And of course it couldn't have come at a worse time - we've got a lot going on in the next few days.
- Tonight is our first subscription ballet night - a rather strange evening built around works designed by the Greek-Italian Surrealist Giorgio de Chirico. Set design for Bacchus e Ariane by Giorgio de Chirico (Source: Rome Opera)
Its a varied programme involving the disparate talents of Igor Stravinsky, Albert Rousell, Vittorio Reiti, Serge Lifar, George Balanchine and Luigi Pirandello. Aside from the Stravinsky-Lifar Appollon I can honestly say I only recall reading about the other ballets as Ballets Russefootnotes. Next week we'll be getting three ballets designed by Picasso.
- Tommorrow night is our regular night at the Academia de Santa Ciecila and the promise of the Brahms Symphonies 1 and 2 conducted by Antonio Papano. The season thus far has been plagued with cancellations and not all that memorable.
However last month's concert with Maurizio Pollini doing the Brahms Number 1 Piano Concerto was a truly moving experience. He's such an unassuming man - slightly stooped and almost apologetic as he approaches the piano. Then he sits down, his fingers touch the keys and he becomes a Titan. Jack tried to get a few shots with his Cell camera during the curtain calls but none of them turned out except this one of Pollini with his back to us.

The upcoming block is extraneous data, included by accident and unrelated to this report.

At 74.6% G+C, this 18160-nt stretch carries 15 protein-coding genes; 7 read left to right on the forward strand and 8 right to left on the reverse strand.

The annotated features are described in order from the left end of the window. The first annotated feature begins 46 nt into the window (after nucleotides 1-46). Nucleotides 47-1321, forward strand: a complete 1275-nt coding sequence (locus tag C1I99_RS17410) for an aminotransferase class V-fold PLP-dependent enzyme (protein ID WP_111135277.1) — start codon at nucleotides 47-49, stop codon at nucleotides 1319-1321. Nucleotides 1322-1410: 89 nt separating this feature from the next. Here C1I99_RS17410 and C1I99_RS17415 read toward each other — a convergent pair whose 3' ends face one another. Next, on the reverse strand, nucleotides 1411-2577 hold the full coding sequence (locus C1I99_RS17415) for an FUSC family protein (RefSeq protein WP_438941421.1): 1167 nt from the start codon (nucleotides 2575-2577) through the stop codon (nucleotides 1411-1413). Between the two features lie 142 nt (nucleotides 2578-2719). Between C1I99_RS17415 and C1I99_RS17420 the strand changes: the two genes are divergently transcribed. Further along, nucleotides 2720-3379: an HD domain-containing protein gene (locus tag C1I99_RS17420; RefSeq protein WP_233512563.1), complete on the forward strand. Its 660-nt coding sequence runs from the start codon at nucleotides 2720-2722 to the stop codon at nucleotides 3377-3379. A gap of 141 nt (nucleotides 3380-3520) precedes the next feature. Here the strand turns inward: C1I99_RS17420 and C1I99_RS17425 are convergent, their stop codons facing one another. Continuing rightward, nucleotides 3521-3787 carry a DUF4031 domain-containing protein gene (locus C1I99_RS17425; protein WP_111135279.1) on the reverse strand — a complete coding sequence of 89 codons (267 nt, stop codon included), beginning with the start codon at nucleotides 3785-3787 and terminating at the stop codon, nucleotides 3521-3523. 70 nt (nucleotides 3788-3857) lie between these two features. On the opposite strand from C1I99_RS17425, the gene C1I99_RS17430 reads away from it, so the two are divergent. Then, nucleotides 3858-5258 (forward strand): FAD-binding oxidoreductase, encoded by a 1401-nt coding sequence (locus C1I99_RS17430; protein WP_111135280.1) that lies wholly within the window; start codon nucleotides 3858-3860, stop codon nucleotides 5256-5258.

- As this horrid flu was starting to take affect I turned to some of my favorite bloggers (many of whom seemed to have the same thing - could it be a real computer virus????) for solace and comfort. OC, that divine diva of Opera Bloggers, had just come back from opening night at La Scala of Alfano's Cyrano de Bergerac with Placido Domingo. Even before she had her Prada heels off she was writing a quick review that sent me running to the La Scala website. There were a few tickets left for this Tuesday's performance. Snapped one up real quick like; navigated the shoals of the treacherous TrenItalia website to book a train (its only 4 hours 30 minutes) and used travel points to get a hotel near the opera house. When I read her complete review I knew I had made the right choice. As OC observes Domingo is approaching his 70s and we can't expect him to go on forever, so this may be the last chance I'll have to see him on stage. I know it won't be the voice I heard in 1976 in SFO or Paris in 1986 but I do know that he is still the greatest tenor around and it will a spectacular event. I am getting antsy with anticipation.
(Photo from Royal Opera House Covent Garden - Catherine Ashmore)
01 febbraio - San Orso